U.S.-Iran War Would Launch Oil Prices
Iran is a black swan for sending oil prices higher.
Iran has been both defensive and hostile of late. And perhaps the theocratic despots in charge have some reason for concern. Below, you will find a map indicating that Iran is surrounded. Each star is a U.S. military base.
Last week, Iran launched medium-range ballistic missiles in violation of the nuclear accords. In turn, President Trump put Iran “on notice.”
UN Security Council Resolution 2231 calls on Iran "not to undertake any activity related to ballistic missiles designed to be capable of delivering nuclear weapons, including launches using such ballistic missile technology."
There have been a number of incidents, including fast boat harassment in the Strait of Hormuz on Sunday. The U.S. Navy destroyer, USS Mahan, fired warning shots. According to the Wall Street Journal, this was just one of seven incidents over the weekend.
In Yemen, Iran surrogates fired missiles at Saudi Arabian ships over the weekend. A defense minister also said they could destroy Tel Aviv in seven minutes. The list of hostile events is long, goes back decades, and includes drones flying over U.S. vessels and the capture of U.S. sailors.
The next Secretary of Defense, James Mattis, said last April, “The Iranian regime, in my mind, is the single most enduring threat to stability and peace in the Middle East. Among all the issues facing us in the Middle East, I think Iran is actually foremost.”
On Friday, Trump imposed sanctions against 25 individuals and entities involved in Iran’s missile program. These did not conflict with the nuclear deal.
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No one doubts that Iran is a real and growing threat. But there are two sides to the country. One is the militant clerics left over from the 1979 revolution. On the flip side is the young, educated population that grew up in a theocracy they don’t like and shut down the country a few years ago in protest marches.
There are also the businessmen. Recently, Iran signed a $16.6 billion deal for 80 Boeing passenger jets as well as another deal with Airbus.
Bidding for oil production contracts starts on February 15, with Total SA and BP PLC taking the lead.
Iran’s stock market, which is still one of, if not the, most undervalued markets in the world, was up 320% over the past two years. Though lately it has come under selling pressure due to renewed saber rattling.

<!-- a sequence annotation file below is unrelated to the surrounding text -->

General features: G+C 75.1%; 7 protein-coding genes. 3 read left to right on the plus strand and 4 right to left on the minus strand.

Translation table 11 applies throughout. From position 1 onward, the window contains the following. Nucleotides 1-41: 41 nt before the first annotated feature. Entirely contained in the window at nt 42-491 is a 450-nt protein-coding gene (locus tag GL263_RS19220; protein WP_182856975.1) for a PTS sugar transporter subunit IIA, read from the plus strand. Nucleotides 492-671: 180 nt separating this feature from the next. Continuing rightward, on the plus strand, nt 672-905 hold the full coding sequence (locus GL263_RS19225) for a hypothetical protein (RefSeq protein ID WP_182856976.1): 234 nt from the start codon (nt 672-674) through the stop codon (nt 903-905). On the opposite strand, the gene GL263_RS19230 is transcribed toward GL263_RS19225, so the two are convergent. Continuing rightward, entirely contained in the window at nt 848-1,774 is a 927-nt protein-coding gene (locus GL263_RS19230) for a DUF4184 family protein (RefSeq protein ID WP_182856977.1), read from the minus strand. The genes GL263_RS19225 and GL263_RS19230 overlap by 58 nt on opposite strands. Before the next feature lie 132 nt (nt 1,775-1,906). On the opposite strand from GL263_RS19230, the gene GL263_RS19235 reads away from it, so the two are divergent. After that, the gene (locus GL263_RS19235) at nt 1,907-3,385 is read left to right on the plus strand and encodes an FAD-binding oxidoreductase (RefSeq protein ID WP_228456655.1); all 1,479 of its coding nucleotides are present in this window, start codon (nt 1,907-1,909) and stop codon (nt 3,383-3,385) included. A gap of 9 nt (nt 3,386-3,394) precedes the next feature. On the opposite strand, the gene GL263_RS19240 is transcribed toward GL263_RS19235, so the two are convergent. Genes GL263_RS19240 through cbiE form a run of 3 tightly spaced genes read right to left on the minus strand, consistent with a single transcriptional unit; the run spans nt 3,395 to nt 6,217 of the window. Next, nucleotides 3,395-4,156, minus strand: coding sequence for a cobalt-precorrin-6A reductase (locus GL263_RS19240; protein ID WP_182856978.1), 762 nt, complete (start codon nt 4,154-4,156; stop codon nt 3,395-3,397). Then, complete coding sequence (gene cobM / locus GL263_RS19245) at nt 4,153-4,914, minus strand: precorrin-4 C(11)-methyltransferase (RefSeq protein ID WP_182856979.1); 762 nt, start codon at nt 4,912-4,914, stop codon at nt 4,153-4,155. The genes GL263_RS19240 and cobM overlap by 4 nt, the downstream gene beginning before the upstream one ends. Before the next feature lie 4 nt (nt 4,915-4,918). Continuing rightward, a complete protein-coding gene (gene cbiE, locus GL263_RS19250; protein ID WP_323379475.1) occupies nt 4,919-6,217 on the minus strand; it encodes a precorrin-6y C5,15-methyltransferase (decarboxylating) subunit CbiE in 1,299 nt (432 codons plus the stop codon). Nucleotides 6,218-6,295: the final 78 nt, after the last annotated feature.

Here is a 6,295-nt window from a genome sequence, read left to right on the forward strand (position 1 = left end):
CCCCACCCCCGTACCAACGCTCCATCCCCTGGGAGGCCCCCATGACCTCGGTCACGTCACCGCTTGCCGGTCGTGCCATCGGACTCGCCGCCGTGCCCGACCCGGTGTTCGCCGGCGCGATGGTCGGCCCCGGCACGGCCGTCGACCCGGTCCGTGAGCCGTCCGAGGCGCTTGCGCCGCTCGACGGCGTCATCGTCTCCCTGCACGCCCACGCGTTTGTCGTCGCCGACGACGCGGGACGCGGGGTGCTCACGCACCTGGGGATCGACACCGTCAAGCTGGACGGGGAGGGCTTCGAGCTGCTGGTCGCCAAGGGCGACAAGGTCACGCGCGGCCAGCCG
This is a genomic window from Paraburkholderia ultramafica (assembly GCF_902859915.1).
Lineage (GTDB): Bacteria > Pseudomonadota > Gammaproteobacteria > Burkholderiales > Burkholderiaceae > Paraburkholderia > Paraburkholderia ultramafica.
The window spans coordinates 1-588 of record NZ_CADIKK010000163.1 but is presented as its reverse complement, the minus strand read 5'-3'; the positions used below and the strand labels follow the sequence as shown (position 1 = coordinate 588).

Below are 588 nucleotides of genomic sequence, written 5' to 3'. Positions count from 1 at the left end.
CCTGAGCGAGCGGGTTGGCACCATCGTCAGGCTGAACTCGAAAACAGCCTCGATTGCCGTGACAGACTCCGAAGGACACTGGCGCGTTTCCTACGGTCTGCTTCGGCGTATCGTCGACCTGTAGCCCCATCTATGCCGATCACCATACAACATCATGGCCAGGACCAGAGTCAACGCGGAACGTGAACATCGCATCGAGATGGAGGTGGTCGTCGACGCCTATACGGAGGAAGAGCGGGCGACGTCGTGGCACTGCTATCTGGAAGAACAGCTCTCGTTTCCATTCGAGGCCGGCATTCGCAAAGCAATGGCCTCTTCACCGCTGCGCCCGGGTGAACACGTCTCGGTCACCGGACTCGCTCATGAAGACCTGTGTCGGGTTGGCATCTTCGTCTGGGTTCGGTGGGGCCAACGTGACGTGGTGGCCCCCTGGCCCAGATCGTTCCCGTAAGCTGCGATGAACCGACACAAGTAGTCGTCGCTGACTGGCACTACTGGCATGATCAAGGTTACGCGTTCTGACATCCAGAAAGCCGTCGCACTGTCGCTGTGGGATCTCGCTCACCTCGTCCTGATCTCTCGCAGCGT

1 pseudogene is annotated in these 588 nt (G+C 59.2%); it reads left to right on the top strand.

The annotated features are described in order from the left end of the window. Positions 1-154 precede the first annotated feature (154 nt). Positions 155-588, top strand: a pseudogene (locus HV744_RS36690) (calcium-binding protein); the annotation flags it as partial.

Tehran Stock Exchange
There is no evidence of an imminent attack on or by Iran, but with tensions high, things can happen.
Iran has threatened that it could close the Straits of Hormuz, where 40% of the world’s oil flows in tankers. Kuwait, which is heavily armed by the U.S. and is home to American bases, is located on the southwestern border of Iran.
The last oil price shock in the Middle East was in 1990, when the United States invaded Iraq in response to Iraq invading Kuwait. The price per barrel of oil went from $21 to $28 on August 6... to $46 by mid-October.
A war with Iran is not priced in. The country claims it will be producing 4 million barrels a day by the end of March, and furthermore, Iran is exempt from the OPEC production cuts.
Iran has the fourth-most abundant proven oil reserves in the world and ranks fifth in terms of production. If any action prevents the flow of Iranian oil, the price of crude will clear $100 a barrel almost overnight.
All the best,
Since 1995, Christian DeHaemer has specialized in frontier market opportunities. He has traveled extensively and invested in places as varied as Cuba, Mongolia, and Kenya. Chris believes the best way to make money is to get there first with the most. Christian is the founder of Crisis & Opportunity and Managing Director of Wealth Daily. He is also a contributor for Energy & Capital. For more on Christian, see his editor's page.